About Oppositional Defiance Disorder
A simplistic description of Oppositional Defiance Disorder is when a teenager: “Constantly disobeys his parents and is basically stuck in an outwardly nasty mood when around anyone in authority.”
Such behavior is normal to a degree in most teenagers, but when it gets out of hand and starts to affect your home and his or her education (with conflicts with other students and teachers) it may be a more serious disorder that needs to be taken care of.
Here are some symptoms of Oppositional Defiant Disorder (ODD)
- Vindictive: Looks for ways to get vengeance
- Defiant: Seemingly enjoys acts of defiance
- Projecting Blame: Blames others for their behavior
- Disruptive: Intentionally upsets others
- Visible Anger: Bad temper, fits
- Conflict: Continual arguing with anyone in authority
If you notice your child is behaving excessively in these areas, it is a good chance they have ODD. Do not ignore these systems. If they are not addressed they can get worse and create major problems for you and your child’s future, including problems with authorities, acts of violence, or self-destructive behavior.
What to do if you suspect your child has ODD
If you notice your child is presenting these symptoms, you should first have your child see a trained counselor, psychologist or psychiatrist. Have your child evaluated to determine if it is ODD, or possibly a hormone or chemical imbalance. Physical tests may be required. Your child may also have a learning disorder, a drug or alcohol addiction, he or she could be encountering a bully in school, or it could be due to hidden abuse (current or past). It is important to know the root cause of the problem and treat that, not medicate the behavior.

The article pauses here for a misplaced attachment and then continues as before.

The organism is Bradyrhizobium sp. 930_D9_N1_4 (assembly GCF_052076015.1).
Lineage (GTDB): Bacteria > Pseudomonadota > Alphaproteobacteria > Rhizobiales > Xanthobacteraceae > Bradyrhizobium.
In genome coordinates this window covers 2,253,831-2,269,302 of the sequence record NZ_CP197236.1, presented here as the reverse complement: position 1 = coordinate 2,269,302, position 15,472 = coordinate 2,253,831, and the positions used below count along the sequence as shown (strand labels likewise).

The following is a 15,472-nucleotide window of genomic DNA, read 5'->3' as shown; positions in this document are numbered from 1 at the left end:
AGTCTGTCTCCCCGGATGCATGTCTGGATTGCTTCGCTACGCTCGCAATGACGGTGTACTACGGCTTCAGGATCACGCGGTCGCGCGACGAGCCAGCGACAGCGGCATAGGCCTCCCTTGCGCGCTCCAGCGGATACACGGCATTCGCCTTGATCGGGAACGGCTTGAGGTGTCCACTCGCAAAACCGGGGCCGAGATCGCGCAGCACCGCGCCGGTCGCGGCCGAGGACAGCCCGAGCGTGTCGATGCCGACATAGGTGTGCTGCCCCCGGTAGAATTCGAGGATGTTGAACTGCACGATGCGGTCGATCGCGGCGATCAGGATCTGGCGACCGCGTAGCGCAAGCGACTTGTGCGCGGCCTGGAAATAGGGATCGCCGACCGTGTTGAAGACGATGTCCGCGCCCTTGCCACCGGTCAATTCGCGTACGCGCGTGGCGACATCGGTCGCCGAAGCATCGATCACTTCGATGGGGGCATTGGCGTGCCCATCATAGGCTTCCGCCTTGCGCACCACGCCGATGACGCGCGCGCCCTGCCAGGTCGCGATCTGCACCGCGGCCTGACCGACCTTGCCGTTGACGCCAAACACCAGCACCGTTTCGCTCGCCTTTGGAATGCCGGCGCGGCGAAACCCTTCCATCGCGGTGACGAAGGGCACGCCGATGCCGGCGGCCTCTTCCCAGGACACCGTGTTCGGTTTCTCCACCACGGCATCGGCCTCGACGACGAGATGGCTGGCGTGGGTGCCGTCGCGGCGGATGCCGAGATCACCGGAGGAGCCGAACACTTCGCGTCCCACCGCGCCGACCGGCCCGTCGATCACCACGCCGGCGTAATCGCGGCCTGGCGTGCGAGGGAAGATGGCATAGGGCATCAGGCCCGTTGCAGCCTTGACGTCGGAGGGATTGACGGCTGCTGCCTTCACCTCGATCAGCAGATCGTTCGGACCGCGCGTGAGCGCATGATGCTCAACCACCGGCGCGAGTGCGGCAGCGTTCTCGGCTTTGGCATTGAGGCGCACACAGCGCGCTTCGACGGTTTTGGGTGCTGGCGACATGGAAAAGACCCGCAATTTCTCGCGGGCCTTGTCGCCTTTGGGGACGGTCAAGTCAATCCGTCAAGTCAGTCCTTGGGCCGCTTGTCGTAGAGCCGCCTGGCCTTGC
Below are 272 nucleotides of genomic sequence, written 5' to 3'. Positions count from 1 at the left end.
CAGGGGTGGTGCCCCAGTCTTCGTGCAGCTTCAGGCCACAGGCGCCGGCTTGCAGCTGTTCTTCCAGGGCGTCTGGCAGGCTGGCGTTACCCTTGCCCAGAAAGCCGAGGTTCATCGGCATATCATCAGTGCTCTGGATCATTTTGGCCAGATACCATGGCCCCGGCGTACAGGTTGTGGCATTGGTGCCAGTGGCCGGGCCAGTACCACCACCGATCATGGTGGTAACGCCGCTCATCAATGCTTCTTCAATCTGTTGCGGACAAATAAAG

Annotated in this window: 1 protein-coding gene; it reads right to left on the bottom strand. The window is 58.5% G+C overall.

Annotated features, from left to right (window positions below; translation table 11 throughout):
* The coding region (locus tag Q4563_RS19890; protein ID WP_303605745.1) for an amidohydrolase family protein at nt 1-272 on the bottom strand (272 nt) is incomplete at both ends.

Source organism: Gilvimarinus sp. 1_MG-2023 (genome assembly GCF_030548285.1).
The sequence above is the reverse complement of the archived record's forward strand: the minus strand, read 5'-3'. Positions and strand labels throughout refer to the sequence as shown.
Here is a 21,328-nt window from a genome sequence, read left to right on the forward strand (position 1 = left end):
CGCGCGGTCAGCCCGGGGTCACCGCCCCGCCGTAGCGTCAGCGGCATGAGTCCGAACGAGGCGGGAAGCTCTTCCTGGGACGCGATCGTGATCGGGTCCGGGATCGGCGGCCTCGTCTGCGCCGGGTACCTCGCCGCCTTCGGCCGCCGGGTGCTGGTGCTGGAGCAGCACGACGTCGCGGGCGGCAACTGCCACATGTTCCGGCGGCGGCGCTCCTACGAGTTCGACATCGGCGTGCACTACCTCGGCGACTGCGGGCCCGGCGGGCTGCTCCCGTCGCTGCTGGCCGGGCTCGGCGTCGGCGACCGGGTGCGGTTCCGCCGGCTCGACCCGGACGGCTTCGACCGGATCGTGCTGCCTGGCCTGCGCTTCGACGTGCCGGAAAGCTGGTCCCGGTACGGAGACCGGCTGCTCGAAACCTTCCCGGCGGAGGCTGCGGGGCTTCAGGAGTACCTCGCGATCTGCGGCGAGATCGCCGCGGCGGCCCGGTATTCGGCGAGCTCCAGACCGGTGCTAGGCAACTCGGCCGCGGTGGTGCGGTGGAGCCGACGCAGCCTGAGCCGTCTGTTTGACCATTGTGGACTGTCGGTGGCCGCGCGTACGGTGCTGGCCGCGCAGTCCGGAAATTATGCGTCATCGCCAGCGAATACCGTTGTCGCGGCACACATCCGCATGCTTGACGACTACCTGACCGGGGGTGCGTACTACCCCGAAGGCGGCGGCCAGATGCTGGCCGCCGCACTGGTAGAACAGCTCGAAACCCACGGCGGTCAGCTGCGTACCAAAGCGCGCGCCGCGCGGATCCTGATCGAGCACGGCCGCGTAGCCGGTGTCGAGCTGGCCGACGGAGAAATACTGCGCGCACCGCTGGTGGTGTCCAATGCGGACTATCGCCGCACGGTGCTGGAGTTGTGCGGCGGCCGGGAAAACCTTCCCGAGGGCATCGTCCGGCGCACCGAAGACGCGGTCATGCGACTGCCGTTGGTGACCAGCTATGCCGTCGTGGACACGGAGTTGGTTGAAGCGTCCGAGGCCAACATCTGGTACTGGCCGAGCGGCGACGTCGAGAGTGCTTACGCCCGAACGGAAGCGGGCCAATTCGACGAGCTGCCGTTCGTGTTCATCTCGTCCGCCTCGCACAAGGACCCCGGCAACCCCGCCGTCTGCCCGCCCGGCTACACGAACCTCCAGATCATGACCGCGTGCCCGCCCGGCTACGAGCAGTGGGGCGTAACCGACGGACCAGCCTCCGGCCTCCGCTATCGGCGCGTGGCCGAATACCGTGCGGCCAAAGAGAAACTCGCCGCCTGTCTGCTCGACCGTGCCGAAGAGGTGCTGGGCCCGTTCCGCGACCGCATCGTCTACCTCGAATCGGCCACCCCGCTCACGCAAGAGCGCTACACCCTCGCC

How to handle your teen with ODD
Ways to handle ODD include training for the parents to help them learn how to manage their child. A psychiatrist can determine is medications are required. And if there are medical or drug abuse issues, they can be treated. Concerning abuse, that is often a major factor in ODD and may require years of counseling to work through.
If things get so out of hand between the parents and teen that a break is needed for everyone involved, the parents may want to consider a therapeutic boarding school. Such schools have professional counselors on staff and know how to best deal with ODD teens.
Therapeutic boarding school programs are set up to specifically deal with ODD in teens on a daily basis. They can also help teach and encourage the parents, provide regular counseling for the teen and give time for proper medications to take hold.